Thursday, December 01, 2005

'Walk the Line' and 'Pride & Prejudice'

His songwriting orbited around the universal human condition of sin and redemption, murder and grace, darkness and light. What you saw was what you got with Cash. When he sang, you could almost taste the hillbilly moonshine, smell the gunpowder of a smoking revolver, and feel the drops of blood off the thorny crown of a crucified Christ.

- Steve Beard

Big-time Oscar contender Walk the Line tells the story of Johnny Cash during his most difficult years. A powerful and remarkable film, it stars Joaquin Phoenix and Reese Witherspoon in brilliant performances in which they do all their own singing.

Sadly, the film doesn't make clear what it was that saved Johnny Cash after years of being "the biggest sinner of them all" - Jesus Christ. Nor does it show his later years, when Johnny and wife June Carter "were widely known and respected as devout Christians, people of great strength, compassion, and integrity," according to Chuck Colson.

As Colson writes:
Unfortunately, this film ends before the full story of Cash's conversion to Christ and the good things he did thereafter could be told. That story would have been a great movie, but maybe that's too much to expect of Hollywood. Even so, as it is, in spite of portraying drug use and domestic violence, the film is appealing to nonbelievers, because it's the story of two seekers who, after a great deal of pain, start down the path to true healing. It does allude to God's plan, but stops there.

Indeed, reading this article on Cash's story of redemption, one realizes just how much incredible material was excluded from the film. Plugged In reports: "Johnny's story - the whole story, that is - is a hopeful one, because it's about redemption. Mangold [the director] hints at this in Walk the Line, but moviegoers are left thinking that salvation came not from Jesus, but rather from a hit record recorded live at Folsom Prison."

Still, though it could have done a lot more, it's definitely a film to see. Critic Megan Basham marvels:
By showing us the uncompromising logic of Cash's work, Walk the Line is an appropriate tribute for an artist who lives in our national memory not because he burned bright and flamed out young, but because he fought his inner darkness and won eternity. He was a man at home among the criminals of Folsom and a man at home with America's greatest living preacher, Billy Graham, and he knew that his God had no problem with that. As I once heard someone say of Johnny Cash, "I wager he's the only one in Heaven wearing black."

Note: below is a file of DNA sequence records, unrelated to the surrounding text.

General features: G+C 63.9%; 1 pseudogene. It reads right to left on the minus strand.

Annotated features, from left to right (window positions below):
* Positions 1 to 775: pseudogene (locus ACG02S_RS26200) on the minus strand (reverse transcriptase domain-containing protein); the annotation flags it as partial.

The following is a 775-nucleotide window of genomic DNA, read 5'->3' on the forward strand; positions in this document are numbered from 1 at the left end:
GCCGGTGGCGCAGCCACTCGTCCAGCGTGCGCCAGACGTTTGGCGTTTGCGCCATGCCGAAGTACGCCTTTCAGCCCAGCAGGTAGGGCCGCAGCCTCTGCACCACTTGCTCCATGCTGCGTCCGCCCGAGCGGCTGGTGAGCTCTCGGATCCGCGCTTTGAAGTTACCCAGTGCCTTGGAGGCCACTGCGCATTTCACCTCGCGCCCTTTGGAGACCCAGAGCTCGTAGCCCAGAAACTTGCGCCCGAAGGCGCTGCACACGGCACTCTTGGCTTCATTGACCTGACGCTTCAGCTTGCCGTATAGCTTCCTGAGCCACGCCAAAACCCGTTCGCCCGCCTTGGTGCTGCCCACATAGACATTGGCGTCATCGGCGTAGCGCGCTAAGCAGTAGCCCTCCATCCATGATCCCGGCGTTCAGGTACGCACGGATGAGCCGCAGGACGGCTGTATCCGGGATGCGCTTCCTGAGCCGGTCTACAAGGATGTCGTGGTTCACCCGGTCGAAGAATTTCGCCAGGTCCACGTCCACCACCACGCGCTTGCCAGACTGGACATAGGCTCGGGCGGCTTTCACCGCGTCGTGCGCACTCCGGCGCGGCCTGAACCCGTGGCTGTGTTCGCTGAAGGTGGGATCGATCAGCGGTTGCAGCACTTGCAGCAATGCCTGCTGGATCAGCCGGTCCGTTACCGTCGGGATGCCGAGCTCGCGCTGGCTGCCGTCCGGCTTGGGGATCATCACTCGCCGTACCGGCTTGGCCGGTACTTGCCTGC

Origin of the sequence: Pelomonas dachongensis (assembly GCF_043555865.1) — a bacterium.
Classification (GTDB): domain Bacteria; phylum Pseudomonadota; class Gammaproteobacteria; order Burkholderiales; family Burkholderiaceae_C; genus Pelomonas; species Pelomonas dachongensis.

Also currently in theaters, and winning much critical praise, is the new film adaptation of Jane Austen's Pride & Prejudice. Those who have read the book (which, of course, I have not, as it would threaten or at least call into question my masculinity) or watched the 5-hour BBC miniseries will notice how rapidly this relatively-short film moves through the lengthy story, but it never feels rushed. Indeed, it's beautifully filmed, well acted and a lot of fun. The witty dialogue in this "comedy of manners" is refreshing, and like most all romances, the central plot conflict is misunderstanding (further emphasizing the importance of communication and truth) which, once resolved, opens the door for a happy ending.

Still, there is one drawback, for me, to this otherwise wonderful film: the very last scene. Apparently, the version of the film being shown here in America is something like 8 minutes longer than the initial British version (the "American" version has since been released in Britain, as well). Our version has a sugary, "romantic" scene added to the end, which the filmmakers felt would be more appealing to Americans, but which I utterly detest.

A former head of the Jane Austen Society of North America says that the final scene "has nothing at all of Jane Austen in it" and "insults the audience with its banality." The romance of Pride & Prejudice seems to be driven by subtlety and dialogue, yet the final scene deviates from the story's atmosphere by being physical in nature. It totally feels modernized.

Strangely, though, the British version also disappoints, because it doesn't even have a final kiss. A kiss is the best way to end the film, but it should be simple and modest like those in previous adaptations, not the modern, disgusting type shown in the new American version.

But it's still worth seeing for the majority of you whom I assume share a great deal of my personal preferences (that is, the preferences relevant to this film).

Worthwhile reviews here and here.

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